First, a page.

Thomas H. Landess, R.I.P. At 80 Tom was still producing every day more than a day’s worth of versatile work. His sudden passing in January struck like an unexpected calamity that portends the end of an era. We lost not only the truest of friends, but a true gentleman, a true man of letters, and almost the last of the actual students of the Vanderbilt Agrarians.
One of Tom’s many memorial tributes refers to him as an unsung hero. Quite right. Nearly every comment on his passing uses the word “gentleman.” Indeed, his charm, generosity, quietly humane disposition, and firmness of principle were a model of the best of what a Southern gentleman can be. Unsung, but liked and admired by everyone who encountered him personally in a long and active career. Though his productivity was prodigious, Tom never seemed ruffled and always had time, patience, and openness for a friend, a promising young person, or a worthwhile cause.
He began as a literary scholar. In 1982 he resigned as dean and professor of English at the University of Dallas and returned to South Carolina to make a living as a writer, at which, after a time, he succeeded. A bibliography of Landess’s published writings, if one could be constructed, would doubtless fill a small book. Truth to tell, the primary motive of most of us writers is vanity—to see our names and work in print. Tom was the model of a man of letters, a nearly extinct breed on both shores of the Atlantic. He was gifted with something to say and the ability to say it well on every subject and in every genre, with seemingly unruffled ease. When a collection of my short pieces was published, Tom wrote a flattering introduction. I commented in the Acknowledgments, most sincerely, that it was really his collected essays that should be published rather than mine. I believe he delighted in his craft without any of the vanity that usually accompanies authorship, enjoying the exercise of his consummate skill without any self-promotion or pretension that his words were imperishable. He wrote hundreds of articles—scholarly and popular—and two dozen or more books, “some of them,” as the tag of his Chronicles pieces reads, “under his own name,” for he was in great demand as a ghostwriter.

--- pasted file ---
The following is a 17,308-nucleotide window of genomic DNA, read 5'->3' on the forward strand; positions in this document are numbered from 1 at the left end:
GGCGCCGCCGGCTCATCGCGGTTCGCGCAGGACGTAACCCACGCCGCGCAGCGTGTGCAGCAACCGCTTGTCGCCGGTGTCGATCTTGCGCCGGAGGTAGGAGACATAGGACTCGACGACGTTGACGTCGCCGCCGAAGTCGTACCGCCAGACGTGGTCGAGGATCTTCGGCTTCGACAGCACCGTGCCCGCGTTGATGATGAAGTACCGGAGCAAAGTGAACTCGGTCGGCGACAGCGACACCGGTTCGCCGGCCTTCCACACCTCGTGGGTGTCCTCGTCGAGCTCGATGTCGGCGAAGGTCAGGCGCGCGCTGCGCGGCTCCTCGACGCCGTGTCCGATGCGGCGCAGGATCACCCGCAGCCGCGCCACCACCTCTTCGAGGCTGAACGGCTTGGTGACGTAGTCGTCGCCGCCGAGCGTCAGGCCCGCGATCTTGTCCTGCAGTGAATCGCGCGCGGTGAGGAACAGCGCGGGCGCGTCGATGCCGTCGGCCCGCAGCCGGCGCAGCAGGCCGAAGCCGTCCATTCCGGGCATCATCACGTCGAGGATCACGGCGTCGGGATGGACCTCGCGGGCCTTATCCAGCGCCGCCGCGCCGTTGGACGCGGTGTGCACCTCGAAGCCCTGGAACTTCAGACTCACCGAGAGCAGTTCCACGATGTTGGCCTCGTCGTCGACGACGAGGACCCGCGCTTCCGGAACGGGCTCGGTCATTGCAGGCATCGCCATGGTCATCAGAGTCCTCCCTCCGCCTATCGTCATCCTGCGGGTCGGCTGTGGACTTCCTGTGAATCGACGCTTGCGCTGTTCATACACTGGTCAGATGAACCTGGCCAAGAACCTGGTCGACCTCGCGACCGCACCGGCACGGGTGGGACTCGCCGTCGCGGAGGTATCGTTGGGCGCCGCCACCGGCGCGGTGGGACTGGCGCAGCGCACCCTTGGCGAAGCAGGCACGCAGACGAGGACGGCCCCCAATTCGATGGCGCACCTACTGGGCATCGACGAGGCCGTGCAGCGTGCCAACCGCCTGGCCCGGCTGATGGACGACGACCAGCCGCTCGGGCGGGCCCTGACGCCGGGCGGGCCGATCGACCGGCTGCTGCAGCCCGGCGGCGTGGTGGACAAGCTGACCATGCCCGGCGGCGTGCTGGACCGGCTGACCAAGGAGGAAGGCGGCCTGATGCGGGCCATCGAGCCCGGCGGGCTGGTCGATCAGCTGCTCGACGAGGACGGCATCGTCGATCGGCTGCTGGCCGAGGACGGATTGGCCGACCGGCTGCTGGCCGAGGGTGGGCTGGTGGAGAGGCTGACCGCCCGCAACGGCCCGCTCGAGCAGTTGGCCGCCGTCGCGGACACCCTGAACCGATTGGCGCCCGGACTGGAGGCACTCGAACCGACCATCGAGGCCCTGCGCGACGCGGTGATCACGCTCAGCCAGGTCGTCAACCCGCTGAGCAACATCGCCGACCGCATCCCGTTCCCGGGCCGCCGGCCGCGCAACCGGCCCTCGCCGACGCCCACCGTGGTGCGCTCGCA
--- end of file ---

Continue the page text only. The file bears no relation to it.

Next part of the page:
Among the many volumes he wrote for others was the autobiography of the Rev. Mr. Ralph David Abernathy. The Southern agrarian and the civil-rights leader became friends, something that perhaps can only be understood by a Southerner. Whether Tom had anything to do with Abernathy’s conservative turn I do not know. I do know that Abernathy was willing to tell revealing parts of the Martin Luther King, Jr., story that the publisher was unwilling to risk giving to the public.
We cannot here undertake to tell the whole of Tom Landess’s literary and political life, but for the record, one episode needs to be recorded. As Mel Bradford’s colleague and closest friend, he was intimately acquainted with the National Endowment for the Humanities debacle at the beginning of the Reagan administration. His recollections of this are recorded in short talks now in the archives of The Rockford Institute, the Abbeville Institute, and the Ludwig von Mises Institute. These ought to be heard by anyone who wants really to understand what the “Reagan Revolution” did to our country.
Tom and I met for lunch once a week at the Cajun’s or Maurice’s Barbecue. He always had wry observations on the arcane and tawdry doings of South Carolina politicians and a delightful reminiscence of some earlier happening. I can only say to Mary Beth, his daughters, son, and grandson that I cannot miss Tom as much as you will, but there is an empty space in my life and that of many others that will not be filled while we remain in this earthly realm.